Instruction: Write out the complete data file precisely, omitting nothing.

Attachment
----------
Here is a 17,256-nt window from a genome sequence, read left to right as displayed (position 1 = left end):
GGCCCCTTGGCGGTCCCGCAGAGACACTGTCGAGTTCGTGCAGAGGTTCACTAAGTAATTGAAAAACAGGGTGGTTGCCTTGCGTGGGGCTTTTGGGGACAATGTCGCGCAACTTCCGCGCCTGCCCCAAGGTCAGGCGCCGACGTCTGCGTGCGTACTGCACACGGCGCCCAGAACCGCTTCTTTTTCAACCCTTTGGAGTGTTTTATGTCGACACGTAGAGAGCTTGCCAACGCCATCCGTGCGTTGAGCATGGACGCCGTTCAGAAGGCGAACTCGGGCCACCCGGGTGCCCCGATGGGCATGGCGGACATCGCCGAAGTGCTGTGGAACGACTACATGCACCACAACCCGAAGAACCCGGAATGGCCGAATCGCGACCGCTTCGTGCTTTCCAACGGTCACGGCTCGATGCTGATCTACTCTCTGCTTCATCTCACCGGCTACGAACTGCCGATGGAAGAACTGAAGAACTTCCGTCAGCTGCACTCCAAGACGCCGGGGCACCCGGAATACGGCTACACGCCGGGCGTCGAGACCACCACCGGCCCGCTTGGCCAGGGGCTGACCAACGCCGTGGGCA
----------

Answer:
Here is a 17,256-nt window from a genome sequence, read left to right as displayed (position 1 = left end):
GGCCCCTTGGCGGTCCCGCAGAGACACTGTCGAGTTCGTGCAGAGGTTCACTAAGTAATTGAAAAACAGGGTGGTTGCCTTGCGTGGGGCTTTTGGGGACAATGTCGCGCAACTTCCGCGCCTGCCCCAAGGTCAGGCGCCGACGTCTGCGTGCGTACTGCACACGGCGCCCAGAACCGCTTCTTTTTCAACCCTTTGGAGTGTTTTATGTCGACACGTAGAGAGCTTGCCAACGCCATCCGTGCGTTGAGCATGGACGCCGTTCAGAAGGCGAACTCGGGCCACCCGGGTGCCCCGATGGGCATGGCGGACATCGCCGAAGTGCTGTGGAACGACTACATGCACCACAACCCGAAGAACCCGGAATGGCCGAATCGCGACCGCTTCGTGCTTTCCAACGGTCACGGCTCGATGCTGATCTACTCTCTGCTTCATCTCACCGGCTACGAACTGCCGATGGAAGAACTGAAGAACTTCCGTCAGCTGCACTCCAAGACGCCGGGGCACCCGGAATACGGCTACACGCCGGGCGTCGAGACCACCACCGGCCCGCTTGGCCAGGGGCTGACCAACGCCGTGGGCA